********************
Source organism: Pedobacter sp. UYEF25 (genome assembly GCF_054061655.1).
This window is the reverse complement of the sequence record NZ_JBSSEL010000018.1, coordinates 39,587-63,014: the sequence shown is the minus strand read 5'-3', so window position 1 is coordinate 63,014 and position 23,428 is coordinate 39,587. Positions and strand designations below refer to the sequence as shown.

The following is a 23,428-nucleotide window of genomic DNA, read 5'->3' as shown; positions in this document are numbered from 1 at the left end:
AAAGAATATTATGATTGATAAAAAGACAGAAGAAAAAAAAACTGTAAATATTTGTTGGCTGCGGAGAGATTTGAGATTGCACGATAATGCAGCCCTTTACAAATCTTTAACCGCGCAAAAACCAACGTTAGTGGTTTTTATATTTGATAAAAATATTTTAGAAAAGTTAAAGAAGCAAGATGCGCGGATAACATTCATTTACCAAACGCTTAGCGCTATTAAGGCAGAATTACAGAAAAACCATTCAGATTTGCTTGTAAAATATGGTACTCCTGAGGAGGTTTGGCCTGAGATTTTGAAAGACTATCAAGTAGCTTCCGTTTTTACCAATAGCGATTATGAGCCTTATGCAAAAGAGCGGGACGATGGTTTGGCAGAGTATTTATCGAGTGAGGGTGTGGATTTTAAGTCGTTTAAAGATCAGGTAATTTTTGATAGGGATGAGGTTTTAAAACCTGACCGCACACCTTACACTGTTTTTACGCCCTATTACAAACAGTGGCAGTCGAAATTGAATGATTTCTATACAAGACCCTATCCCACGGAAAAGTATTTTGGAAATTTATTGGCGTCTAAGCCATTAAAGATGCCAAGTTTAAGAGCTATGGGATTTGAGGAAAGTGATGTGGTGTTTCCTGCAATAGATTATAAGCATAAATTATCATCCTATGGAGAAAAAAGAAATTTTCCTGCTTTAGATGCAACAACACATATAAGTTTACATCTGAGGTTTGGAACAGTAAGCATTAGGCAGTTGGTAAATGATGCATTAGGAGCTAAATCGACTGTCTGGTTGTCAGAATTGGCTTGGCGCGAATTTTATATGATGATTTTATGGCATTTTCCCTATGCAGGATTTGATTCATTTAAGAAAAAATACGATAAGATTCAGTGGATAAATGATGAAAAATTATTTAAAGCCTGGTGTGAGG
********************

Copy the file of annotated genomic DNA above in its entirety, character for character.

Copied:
Source organism: Pedobacter sp. UYEF25 (genome assembly GCF_054061655.1).
This window is the reverse complement of the sequence record NZ_JBSSEL010000018.1, coordinates 39,587-63,014: the sequence shown is the minus strand read 5'-3', so window position 1 is coordinate 63,014 and position 23,428 is coordinate 39,587. Positions and strand designations below refer to the sequence as shown.

The following is a 23,428-nucleotide window of genomic DNA, read 5'->3' as shown; positions in this document are numbered from 1 at the left end:
AAAGAATATTATGATTGATAAAAAGACAGAAGAAAAAAAAACTGTAAATATTTGTTGGCTGCGGAGAGATTTGAGATTGCACGATAATGCAGCCCTTTACAAATCTTTAACCGCGCAAAAACCAACGTTAGTGGTTTTTATATTTGATAAAAATATTTTAGAAAAGTTAAAGAAGCAAGATGCGCGGATAACATTCATTTACCAAACGCTTAGCGCTATTAAGGCAGAATTACAGAAAAACCATTCAGATTTGCTTGTAAAATATGGTACTCCTGAGGAGGTTTGGCCTGAGATTTTGAAAGACTATCAAGTAGCTTCCGTTTTTACCAATAGCGATTATGAGCCTTATGCAAAAGAGCGGGACGATGGTTTGGCAGAGTATTTATCGAGTGAGGGTGTGGATTTTAAGTCGTTTAAAGATCAGGTAATTTTTGATAGGGATGAGGTTTTAAAACCTGACCGCACACCTTACACTGTTTTTACGCCCTATTACAAACAGTGGCAGTCGAAATTGAATGATTTCTATACAAGACCCTATCCCACGGAAAAGTATTTTGGAAATTTATTGGCGTCTAAGCCATTAAAGATGCCAAGTTTAAGAGCTATGGGATTTGAGGAAAGTGATGTGGTGTTTCCTGCAATAGATTATAAGCATAAATTATCATCCTATGGAGAAAAAAGAAATTTTCCTGCTTTAGATGCAACAACACATATAAGTTTACATCTGAGGTTTGGAACAGTAAGCATTAGGCAGTTGGTAAATGATGCATTAGGAGCTAAATCGACTGTCTGGTTGTCAGAATTGGCTTGGCGCGAATTTTATATGATGATTTTATGGCATTTTCCCTATGCAGGATTTGATTCATTTAAGAAAAAATACGATAAGATTCAGTGGATAAATGATGAAAAATTATTTAAAGCCTGGTGTGAGG